United States Federal Building

October 14, 2007 /

San Francisco, California, USA

Photo: Nic Lehoux

The new Federal Building, a slender 65-feet-wide tower rising 18 stories (240 feet), is located along the northern edge of the Mission and Seventh Street site.

A four-story building annex adjoins the tower at the western edge of the site, helping to define the space that constitutes a new public plaza.

In addition to this active plaza, the facility includes a number of resources that are available for public use, including a café, a childcare center, and a conference center.

federal_building_2.jpgPhoto: Nic Lehoux

Photo: Nic Lehoux

Photo: Nic Lehoux

When architecture engages social, cultural, political, and ethical currents, it has the potential to transform the way we see the world and our place in it. It is from this intersection of broad societal currents that we approached the design for the new Federal Building in San Francisco. Our primary interest was to produce a performance-driven building that would fundamentally transform its urban surroundings, the nature of the workplace, and the experiences of the people who use it while making intelligent use of natural resources.

For me, this project represents the epitome of an optimistic architecture; an architecture that synthesizes its complex forces and realities into a coherent whole.

/Thom Mayne

Photo: Nic Lehoux

Photo: Nic Lehoux

Photo: Nic Lehoux

The building takes advantage of the temperate climate in San Francisco to provide a comfortable interior environment while reducing energy consumption.
As a whole, the building is best understood as a hybrid that includes different space conditioning strategies appropriate for different locations in the building.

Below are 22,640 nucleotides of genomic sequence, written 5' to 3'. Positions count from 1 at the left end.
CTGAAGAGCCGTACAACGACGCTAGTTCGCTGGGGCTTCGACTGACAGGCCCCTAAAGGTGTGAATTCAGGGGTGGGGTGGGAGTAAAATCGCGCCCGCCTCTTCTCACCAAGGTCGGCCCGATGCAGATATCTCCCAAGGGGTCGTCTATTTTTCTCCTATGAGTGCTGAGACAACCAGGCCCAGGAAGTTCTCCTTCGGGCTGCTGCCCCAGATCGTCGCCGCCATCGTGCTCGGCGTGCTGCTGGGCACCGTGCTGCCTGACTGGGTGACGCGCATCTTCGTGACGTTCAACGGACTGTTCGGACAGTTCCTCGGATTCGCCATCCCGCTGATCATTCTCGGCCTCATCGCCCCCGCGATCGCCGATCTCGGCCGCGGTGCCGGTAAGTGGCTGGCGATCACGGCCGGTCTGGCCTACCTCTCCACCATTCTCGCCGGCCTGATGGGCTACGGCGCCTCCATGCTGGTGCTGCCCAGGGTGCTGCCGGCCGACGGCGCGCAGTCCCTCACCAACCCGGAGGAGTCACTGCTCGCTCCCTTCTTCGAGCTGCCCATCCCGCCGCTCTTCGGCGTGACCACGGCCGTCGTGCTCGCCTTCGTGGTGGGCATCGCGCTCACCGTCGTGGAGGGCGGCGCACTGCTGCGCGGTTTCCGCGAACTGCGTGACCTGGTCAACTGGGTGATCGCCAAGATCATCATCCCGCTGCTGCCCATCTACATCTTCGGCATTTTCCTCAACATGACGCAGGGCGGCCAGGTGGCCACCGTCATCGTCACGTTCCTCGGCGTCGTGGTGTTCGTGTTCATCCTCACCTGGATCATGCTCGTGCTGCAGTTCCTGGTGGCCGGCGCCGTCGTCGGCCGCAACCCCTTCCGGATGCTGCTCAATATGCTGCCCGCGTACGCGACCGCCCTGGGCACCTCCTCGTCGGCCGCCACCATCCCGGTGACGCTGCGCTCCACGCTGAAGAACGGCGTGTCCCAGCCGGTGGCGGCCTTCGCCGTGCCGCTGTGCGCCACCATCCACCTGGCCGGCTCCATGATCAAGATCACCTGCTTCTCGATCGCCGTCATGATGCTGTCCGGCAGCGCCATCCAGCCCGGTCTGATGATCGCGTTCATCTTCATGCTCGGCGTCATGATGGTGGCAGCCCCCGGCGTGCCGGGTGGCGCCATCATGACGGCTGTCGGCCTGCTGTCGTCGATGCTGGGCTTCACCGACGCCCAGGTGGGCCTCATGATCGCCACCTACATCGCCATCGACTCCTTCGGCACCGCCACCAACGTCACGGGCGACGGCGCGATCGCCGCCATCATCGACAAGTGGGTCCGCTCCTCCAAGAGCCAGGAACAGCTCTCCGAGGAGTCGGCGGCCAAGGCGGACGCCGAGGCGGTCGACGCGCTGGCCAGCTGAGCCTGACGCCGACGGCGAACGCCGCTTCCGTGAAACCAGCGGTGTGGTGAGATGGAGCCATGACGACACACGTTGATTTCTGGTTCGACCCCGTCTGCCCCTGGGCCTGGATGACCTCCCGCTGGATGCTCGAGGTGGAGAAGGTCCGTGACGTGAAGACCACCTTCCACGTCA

The first five levels, with high concentrations of people and equipment, are fully air-conditioned. Above the fifth floor, the windows automatically adjust, allowing fresh air directly into the building for natural ventilation and free cooling. The window system creates a "living skin" that allows the building to breathe. Breezes pass through openings on the windward side and are vented out through the leeward wall, with control based on wind speed and direction.

Photo: Nic Lehoux

A computerized system, known as the building automated system (BAS), controls and monitors all of the building's mechanical equipment including those devices that are used to maintain internal environmental conditions and lighting levels. On the naturally ventilated floors, the computer system opens and closes windows, vents and sunscreens in response to temperature within the building as well as external environmental conditions.

In the tower, the design of the high-performance facades is critical to the functioning of the natural ventilation. At the southeast elevation, a perforated metal sunscreen protects the glass facade from excess solar heat gain; at the northwest elevation, a series of fixed translucent sunshades are attached to an exterior catwalk, breaking the sun's path to shade the glass. These climate specific facades give the building its distinctive appearance.

Photo: Nic Lehoux

Photo: Nic Lehoux

Photo: Nic Lehoux

Photo: Nic Lehoux

Photo: Nic Lehoux

Photo: Nic Lehoux

During the night, the BAS opens the windows to flush out heat build-up and allows the nighttime air to cool the building's concrete interior. Throughout the day the thermal mass of the exposed concrete columns, shear walls and wave-form ceilings help cool the occupants of the building.

Several features support federal initiatives to promote health and improve productivity: the location of the cafeteria on street level across the plaza and the use of skip-stop elevators that stop at every third floor, opening onto soaring lobbies with wide, open stairs promote cardiovascular fitness and reduce lost work hours.

Photo: Nic Lehoux

Photo: Nic Lehoux

Photo: Nic Lehoux